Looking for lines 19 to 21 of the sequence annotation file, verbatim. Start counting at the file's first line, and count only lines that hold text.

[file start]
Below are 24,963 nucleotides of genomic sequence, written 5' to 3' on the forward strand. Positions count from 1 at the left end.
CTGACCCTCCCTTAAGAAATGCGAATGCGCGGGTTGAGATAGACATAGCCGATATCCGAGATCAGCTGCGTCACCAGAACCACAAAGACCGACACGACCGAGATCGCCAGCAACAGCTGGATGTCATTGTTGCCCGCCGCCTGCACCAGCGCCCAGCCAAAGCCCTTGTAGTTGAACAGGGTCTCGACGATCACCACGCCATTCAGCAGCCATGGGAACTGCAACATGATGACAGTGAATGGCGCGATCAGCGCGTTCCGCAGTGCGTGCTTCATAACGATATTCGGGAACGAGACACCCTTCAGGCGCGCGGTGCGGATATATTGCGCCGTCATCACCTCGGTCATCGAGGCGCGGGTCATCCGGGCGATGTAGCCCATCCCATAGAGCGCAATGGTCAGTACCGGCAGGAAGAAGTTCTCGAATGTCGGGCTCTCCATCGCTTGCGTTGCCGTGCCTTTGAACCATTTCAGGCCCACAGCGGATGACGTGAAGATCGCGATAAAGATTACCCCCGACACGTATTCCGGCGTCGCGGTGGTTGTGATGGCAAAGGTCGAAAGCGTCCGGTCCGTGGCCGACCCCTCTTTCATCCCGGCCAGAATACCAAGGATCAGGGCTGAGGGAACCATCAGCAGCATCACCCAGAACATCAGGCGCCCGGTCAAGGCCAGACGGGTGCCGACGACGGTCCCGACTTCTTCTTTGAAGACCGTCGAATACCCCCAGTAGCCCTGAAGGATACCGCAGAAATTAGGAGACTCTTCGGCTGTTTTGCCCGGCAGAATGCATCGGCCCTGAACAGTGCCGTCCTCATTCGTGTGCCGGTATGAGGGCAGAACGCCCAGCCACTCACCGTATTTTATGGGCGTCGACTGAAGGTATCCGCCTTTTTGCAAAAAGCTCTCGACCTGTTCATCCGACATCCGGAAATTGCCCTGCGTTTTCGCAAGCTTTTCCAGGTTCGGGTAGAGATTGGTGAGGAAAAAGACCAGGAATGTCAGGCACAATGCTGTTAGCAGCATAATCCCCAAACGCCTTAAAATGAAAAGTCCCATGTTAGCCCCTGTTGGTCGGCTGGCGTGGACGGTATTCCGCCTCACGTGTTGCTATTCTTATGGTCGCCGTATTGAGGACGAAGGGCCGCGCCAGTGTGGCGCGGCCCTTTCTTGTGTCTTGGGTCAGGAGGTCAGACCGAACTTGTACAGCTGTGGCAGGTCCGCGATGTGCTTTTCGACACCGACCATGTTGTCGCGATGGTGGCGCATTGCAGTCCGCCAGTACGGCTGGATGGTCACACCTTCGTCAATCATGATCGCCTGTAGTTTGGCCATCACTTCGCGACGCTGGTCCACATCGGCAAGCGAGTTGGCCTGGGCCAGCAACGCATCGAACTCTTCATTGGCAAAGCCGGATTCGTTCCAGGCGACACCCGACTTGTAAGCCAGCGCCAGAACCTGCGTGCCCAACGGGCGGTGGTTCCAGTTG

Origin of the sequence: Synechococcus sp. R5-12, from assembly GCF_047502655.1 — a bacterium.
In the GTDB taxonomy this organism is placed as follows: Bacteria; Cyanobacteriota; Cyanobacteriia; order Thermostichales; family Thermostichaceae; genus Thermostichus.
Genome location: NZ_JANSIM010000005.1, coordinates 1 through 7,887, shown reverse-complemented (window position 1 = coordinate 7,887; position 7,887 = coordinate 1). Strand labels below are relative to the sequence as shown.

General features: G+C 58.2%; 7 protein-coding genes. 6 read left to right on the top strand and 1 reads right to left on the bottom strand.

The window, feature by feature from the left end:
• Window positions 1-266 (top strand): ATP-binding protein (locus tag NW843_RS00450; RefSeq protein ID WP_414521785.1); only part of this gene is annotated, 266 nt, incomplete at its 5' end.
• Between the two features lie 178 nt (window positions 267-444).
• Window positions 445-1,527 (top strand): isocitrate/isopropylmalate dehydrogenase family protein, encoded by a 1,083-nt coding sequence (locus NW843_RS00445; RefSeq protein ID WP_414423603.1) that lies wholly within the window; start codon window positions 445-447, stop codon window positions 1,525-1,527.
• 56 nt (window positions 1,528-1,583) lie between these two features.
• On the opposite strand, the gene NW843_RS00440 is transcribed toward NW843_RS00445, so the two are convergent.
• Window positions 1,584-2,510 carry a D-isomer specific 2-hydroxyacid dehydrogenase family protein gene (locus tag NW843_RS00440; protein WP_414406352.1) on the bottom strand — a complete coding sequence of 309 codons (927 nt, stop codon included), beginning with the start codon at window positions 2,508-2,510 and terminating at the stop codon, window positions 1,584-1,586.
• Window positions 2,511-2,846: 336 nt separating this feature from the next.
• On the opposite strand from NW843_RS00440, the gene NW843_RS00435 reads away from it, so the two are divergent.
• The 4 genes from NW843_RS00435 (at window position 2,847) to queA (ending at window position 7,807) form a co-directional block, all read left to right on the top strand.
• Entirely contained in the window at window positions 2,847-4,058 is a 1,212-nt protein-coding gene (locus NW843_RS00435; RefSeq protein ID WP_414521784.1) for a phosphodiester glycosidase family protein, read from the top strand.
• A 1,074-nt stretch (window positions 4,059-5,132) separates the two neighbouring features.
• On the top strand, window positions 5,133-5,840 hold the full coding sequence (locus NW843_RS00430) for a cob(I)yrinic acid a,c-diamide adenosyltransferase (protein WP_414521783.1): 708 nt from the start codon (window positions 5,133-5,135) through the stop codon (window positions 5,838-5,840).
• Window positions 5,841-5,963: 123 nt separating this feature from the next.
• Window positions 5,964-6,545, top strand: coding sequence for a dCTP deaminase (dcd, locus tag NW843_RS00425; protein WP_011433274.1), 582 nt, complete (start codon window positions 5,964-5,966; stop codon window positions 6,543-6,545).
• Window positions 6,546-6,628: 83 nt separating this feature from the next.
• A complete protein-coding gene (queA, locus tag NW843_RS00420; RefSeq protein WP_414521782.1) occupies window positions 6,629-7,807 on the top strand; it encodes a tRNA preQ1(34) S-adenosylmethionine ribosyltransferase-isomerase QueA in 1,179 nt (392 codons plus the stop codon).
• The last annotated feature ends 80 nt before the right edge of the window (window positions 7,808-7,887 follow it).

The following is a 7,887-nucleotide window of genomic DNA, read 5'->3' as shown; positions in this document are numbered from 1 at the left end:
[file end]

• On the top strand, window positions 5,133-5,840 hold the full coding sequence (locus NW843_RS00430) for a cob(I)yrinic acid a,c-diamide adenosyltransferase (protein WP_414521783.1): 708 nt from the start codon (window positions 5,133-5,135) through the stop codon (window positions 5,838-5,840).
• Window positions 5,841-5,963: 123 nt separating this feature from the next.
• Window positions 5,964-6,545, top strand: coding sequence for a dCTP deaminase (dcd, locus tag NW843_RS00425; protein WP_011433274.1), 582 nt, complete (start codon window positions 5,964-5,966; stop codon window positions 6,543-6,545).